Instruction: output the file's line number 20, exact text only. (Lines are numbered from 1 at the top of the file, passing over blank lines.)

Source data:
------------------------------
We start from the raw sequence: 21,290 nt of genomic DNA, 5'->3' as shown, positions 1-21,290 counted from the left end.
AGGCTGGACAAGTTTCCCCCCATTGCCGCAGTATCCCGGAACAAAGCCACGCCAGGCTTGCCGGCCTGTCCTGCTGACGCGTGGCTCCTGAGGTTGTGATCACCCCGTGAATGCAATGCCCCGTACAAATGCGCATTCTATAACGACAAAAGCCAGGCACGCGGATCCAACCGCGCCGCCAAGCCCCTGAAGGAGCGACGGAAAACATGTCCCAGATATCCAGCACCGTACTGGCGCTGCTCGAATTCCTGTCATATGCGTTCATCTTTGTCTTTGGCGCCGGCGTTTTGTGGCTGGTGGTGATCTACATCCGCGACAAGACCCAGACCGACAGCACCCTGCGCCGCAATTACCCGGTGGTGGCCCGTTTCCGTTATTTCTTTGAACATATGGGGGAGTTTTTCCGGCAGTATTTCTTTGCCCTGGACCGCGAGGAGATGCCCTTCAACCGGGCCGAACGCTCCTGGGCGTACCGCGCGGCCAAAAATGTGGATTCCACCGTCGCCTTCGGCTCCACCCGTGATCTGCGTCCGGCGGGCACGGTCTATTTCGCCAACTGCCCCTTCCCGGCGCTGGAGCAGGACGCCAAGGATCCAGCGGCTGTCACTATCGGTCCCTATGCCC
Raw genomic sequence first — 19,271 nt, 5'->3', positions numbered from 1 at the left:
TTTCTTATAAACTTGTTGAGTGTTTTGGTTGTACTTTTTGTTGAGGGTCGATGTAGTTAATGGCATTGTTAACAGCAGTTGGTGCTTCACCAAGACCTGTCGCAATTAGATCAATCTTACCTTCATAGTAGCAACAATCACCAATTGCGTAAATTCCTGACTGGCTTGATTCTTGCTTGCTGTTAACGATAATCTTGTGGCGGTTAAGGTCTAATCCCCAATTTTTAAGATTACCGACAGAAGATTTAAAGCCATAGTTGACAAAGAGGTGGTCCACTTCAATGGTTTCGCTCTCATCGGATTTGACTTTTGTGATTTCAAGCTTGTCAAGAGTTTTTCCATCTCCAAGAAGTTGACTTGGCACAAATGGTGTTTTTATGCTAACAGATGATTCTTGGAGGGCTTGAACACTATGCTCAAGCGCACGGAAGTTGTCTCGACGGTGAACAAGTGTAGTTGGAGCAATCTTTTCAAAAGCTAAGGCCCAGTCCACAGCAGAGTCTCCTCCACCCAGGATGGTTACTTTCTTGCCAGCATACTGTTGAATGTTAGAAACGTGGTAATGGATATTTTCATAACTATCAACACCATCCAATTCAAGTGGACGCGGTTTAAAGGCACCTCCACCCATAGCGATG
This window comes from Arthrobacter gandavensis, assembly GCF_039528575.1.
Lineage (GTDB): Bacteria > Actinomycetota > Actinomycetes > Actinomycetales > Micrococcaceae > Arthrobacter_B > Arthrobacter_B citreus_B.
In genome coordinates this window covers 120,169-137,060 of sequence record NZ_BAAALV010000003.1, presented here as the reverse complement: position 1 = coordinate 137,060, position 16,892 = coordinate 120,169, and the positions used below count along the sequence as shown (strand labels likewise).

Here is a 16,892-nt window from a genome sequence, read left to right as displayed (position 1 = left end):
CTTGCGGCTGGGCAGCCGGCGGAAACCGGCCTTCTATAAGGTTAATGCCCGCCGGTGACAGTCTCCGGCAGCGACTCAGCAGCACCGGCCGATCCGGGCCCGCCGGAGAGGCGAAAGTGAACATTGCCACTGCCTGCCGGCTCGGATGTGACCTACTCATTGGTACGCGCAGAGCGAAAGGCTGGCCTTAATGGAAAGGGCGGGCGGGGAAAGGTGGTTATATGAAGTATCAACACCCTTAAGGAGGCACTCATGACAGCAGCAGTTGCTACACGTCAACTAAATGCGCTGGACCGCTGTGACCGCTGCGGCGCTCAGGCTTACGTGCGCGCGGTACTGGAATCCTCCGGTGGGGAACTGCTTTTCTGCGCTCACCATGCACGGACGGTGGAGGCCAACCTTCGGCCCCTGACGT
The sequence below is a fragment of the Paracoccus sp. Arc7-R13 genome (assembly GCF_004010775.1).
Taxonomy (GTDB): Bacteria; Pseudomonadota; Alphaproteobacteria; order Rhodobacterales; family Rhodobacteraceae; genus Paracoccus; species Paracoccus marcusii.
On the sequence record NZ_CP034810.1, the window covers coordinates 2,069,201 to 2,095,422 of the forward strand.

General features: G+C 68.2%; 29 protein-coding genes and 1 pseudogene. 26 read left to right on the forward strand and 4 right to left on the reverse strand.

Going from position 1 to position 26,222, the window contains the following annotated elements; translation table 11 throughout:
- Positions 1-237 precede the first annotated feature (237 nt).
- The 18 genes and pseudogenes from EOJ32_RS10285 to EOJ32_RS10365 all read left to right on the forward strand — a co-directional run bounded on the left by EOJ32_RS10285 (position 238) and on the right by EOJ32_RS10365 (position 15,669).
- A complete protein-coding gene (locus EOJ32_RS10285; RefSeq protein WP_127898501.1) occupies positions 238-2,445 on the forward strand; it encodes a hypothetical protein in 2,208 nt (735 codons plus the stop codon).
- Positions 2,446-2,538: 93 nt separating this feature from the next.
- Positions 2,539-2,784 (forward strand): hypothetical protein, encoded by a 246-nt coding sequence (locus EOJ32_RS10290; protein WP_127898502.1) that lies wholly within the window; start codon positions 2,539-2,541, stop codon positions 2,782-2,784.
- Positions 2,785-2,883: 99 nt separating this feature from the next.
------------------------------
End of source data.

- Positions 2,785-2,883: 99 nt separating this feature from the next.